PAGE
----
Sardine oil supplementation of the diets led to an increase in energy and a decrease in protein content and P/E ratio (Table 1). An optimal P:E ratio is considered a crucial factor for protein use efficiency. Nonetheless, growth of fish receiving oil supplemented diets increased significantly over that of the control. This could be related to optimization of the available dietary protein for somatic growth while the lipid adequately meets the energy needs (Caballero et al., 1999; Satpathy et al., 2003). In an earlier study conducted under identical conditions using diets containing 10% fish meal (24% protein) and supplemented with sardine oil, common carp harvest weight ranged from 53.26 g on control diet with no oil addition to 68.78 g on diet with 6% supplemented oil (Manjappa et al., 2002). In contrast, in the present study, the best growth (74.72 g) was obtained with the 9% oil supplemented diet containing no fish meal (17.73% protein) as against the mean weight of 57.63 g of the control fish. This performance reflects the ability of common carp to grow well on a diet with no fish meal, when cultured in the fertilized system. The protein requirement of carps varies between 25-35%, depending upon age (Hossain et al., 1997). Since the diets employed in the present study had low protein (17.73 to 18.91%), it may be presumed that natural food has contributed to fish growth. The plankton number showed an increase till the 75th day of the experiment and then declined in all the treatments. Regular fertilization facilitated plankton multiplication while higher grazing with greater fish biomass and increase in energy demand as the experiment progressed would have led to the decrease noticed. Lovell (1975) observed that natural food plays a key role in the determination of dietary protein requirements of fish under pond conditions. Common carp being an omnivore must have been able to utilize some protein from detritus also, apart from plankton. When mirror carp was grown with both natural food and a high protein supplemental feed, fish growth and specific growth rate were positively correlated with the density of natural food (Lam and Shephard, 1988). Schroeder (1983) stated that the dietary protein level and also percent protein energy level in the diet of tilapia could be reduced in the presence of natural food as it can correct the deficient nutrient in the diet. Hepher (1988) reported 18-35% protein, 7-10% lipid and 27-48% ash content (dry matter basis) for planktonic algae in ponds which indicates the nutritive value of the natural food.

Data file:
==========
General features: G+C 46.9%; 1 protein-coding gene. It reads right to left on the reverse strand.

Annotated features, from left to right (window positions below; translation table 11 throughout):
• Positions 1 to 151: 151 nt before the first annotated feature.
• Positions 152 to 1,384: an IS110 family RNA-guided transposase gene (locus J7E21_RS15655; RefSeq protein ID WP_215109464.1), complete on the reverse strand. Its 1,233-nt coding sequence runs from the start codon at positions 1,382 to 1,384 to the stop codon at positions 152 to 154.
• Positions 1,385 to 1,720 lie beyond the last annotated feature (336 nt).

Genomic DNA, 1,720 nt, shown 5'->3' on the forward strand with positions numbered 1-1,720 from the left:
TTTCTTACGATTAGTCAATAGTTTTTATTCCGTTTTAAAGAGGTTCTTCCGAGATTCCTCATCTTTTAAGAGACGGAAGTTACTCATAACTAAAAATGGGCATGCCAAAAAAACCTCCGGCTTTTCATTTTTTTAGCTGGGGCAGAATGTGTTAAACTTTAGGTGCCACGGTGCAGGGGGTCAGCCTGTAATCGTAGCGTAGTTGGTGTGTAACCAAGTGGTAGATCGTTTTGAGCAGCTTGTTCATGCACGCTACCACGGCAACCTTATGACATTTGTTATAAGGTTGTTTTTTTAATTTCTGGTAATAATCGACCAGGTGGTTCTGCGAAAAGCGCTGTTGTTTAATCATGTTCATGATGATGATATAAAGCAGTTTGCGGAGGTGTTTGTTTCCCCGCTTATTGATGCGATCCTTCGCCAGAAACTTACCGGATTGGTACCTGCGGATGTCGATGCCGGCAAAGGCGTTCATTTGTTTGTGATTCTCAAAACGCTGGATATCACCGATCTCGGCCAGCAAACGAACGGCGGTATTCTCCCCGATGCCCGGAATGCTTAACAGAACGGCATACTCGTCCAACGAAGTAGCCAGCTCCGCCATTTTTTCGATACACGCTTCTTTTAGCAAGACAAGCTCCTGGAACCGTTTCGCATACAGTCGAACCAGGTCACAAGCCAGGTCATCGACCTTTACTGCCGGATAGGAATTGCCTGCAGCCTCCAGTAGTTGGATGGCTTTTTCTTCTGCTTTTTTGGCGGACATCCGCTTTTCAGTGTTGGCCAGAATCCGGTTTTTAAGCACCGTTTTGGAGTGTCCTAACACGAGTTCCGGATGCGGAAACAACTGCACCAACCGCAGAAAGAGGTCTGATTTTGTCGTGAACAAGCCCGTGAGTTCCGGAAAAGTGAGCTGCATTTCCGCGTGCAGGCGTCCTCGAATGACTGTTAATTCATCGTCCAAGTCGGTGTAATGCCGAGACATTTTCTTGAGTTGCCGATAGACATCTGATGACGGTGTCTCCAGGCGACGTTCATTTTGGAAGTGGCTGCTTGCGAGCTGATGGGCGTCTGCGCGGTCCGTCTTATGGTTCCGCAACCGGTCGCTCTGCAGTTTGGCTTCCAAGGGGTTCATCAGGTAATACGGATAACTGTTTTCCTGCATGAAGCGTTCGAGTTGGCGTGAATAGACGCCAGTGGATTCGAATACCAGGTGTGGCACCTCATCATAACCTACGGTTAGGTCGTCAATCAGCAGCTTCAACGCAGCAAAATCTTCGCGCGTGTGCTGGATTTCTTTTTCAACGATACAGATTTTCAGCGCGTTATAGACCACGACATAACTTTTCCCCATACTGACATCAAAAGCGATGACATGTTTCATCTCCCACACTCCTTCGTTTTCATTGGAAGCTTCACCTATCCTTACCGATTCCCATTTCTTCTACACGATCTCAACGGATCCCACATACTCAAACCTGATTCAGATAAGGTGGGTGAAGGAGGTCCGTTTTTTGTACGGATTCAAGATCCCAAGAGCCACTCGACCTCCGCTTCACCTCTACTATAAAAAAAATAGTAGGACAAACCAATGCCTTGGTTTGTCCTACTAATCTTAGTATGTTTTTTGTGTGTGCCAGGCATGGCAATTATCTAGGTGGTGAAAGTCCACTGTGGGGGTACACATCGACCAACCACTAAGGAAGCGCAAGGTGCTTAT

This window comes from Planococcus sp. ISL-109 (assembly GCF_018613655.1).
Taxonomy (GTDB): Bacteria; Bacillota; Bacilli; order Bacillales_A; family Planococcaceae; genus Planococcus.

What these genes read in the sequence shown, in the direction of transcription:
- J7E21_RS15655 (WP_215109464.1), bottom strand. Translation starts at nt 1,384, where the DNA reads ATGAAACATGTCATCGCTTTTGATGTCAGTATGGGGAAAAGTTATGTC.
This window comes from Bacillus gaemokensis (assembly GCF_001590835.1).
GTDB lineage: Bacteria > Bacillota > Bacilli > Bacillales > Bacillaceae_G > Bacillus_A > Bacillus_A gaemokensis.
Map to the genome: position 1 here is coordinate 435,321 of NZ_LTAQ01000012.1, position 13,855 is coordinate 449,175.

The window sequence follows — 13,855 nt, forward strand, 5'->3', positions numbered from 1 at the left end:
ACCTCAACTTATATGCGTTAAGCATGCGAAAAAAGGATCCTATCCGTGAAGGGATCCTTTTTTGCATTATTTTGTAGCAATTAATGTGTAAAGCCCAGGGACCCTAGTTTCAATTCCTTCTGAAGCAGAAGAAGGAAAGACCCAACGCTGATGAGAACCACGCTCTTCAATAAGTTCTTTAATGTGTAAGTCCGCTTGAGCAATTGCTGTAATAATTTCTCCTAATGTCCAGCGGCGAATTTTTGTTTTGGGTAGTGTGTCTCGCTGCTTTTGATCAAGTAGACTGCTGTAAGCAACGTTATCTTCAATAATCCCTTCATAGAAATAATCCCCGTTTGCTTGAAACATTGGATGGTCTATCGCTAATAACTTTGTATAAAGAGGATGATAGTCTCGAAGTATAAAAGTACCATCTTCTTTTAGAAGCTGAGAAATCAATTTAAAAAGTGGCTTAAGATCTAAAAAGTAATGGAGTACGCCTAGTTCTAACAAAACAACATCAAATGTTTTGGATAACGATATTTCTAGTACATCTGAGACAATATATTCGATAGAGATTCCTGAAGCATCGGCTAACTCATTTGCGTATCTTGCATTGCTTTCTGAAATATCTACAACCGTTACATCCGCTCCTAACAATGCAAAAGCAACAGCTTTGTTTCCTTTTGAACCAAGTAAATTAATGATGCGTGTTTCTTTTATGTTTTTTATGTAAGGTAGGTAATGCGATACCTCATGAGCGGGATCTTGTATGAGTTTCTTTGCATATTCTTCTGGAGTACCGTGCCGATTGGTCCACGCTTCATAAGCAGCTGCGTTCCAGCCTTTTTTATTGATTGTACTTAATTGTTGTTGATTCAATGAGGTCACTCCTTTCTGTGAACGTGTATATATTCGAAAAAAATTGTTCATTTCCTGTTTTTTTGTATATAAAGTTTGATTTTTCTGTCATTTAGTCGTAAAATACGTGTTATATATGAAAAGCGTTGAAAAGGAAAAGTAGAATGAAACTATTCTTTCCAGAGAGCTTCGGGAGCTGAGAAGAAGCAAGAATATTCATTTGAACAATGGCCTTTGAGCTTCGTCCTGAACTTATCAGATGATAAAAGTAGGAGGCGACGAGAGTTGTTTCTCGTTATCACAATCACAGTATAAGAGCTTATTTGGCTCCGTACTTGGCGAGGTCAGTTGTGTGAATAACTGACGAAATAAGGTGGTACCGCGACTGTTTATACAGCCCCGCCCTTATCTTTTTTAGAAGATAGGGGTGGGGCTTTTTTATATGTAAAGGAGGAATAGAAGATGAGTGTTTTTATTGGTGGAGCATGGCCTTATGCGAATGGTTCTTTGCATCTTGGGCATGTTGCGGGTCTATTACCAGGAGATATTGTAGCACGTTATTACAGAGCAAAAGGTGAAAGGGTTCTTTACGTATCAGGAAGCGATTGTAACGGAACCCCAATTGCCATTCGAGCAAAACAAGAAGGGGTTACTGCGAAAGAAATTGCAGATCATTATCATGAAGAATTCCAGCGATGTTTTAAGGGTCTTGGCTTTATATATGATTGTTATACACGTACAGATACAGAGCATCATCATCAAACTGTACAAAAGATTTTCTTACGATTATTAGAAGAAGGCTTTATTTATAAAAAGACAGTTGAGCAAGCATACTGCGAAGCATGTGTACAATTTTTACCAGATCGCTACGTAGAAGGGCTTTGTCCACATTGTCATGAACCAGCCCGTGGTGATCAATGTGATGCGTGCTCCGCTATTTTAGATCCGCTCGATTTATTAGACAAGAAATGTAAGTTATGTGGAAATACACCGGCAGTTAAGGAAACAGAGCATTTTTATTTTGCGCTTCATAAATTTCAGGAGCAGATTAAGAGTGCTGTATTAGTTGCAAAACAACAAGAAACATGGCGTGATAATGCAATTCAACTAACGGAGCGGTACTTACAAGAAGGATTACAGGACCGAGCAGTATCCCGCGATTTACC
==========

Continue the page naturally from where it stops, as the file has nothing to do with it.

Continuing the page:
Higher growth of fish fed the oil supplemented diets in the present study in comparison with that of the control indicates protein sparing by lipid. Increasing the energy density of diets has been suggested as a strategy to spare protein and limit ammonia production for several fish species, including common carp (Steffens, 1996). If the growth of common carp obtained in this study is compared with that reported by Manjappa et al. (2002), 3% additional sardine oil supported growth surpassing that by 10% dietary fish meal. Gangadhara et al. (1997) found that the growth of rohu (Labeo rohita) fingerlings fed a diet containing 25% protein and 9% fat was comparable with those fed 30% protein and 6% fat, indicating that growth induced by 3% dietary oil is comparable to that produced by 5% dietary protein. Kheir and Saad (2003) who determined the suitable lipid level which spares dietary protein for maximum growth in three fish species viz. Oreochromis niloticus, Sarotherodon galilaeus and Hypophthalmichthys molitrix, found that a low protein level of 20% with a high lipid level of 6% produced nearly equal growth and FCR similar to that of high protein (30%) and low lipid (2%). They concluded that fish are able to store considerable quantities of lipid in their tissues for utilization as energy source in order to improve growth and feed utilization. Skalli et al. (2004) observed that increasing dietary lipid from 10.6 or 13.5 to 19.7% allowed the protein level to be decreased from 53 or 57 to 50% without affecting the SGR and FCR, suggesting that energy from lipid spares protein in fingerling Dentex dentex. Protein sparing by lipid has also been demonstrated in other fish species such as Rhamdia quelen (Meyer and Fracalossi, 2004), Epinephelus coioides (Luo et al., 2005) and Sander leucioperca (Schulz et al., 2008). More than one-third of dietary protein could be spared by replacing protein with lipid in the diet of L. rohita (Satpathy et al., 2003). The beneficial effects of increased dietary lipid are associated with low protein diets rather with high protein diets (Dias et al., 1998). Hu et al. (2007) reported maximum growth of yellowfin seabream at a dietary lipid level of 13.63%, a level close to that of 9% oil supplemented diet used in the present study (13.28%).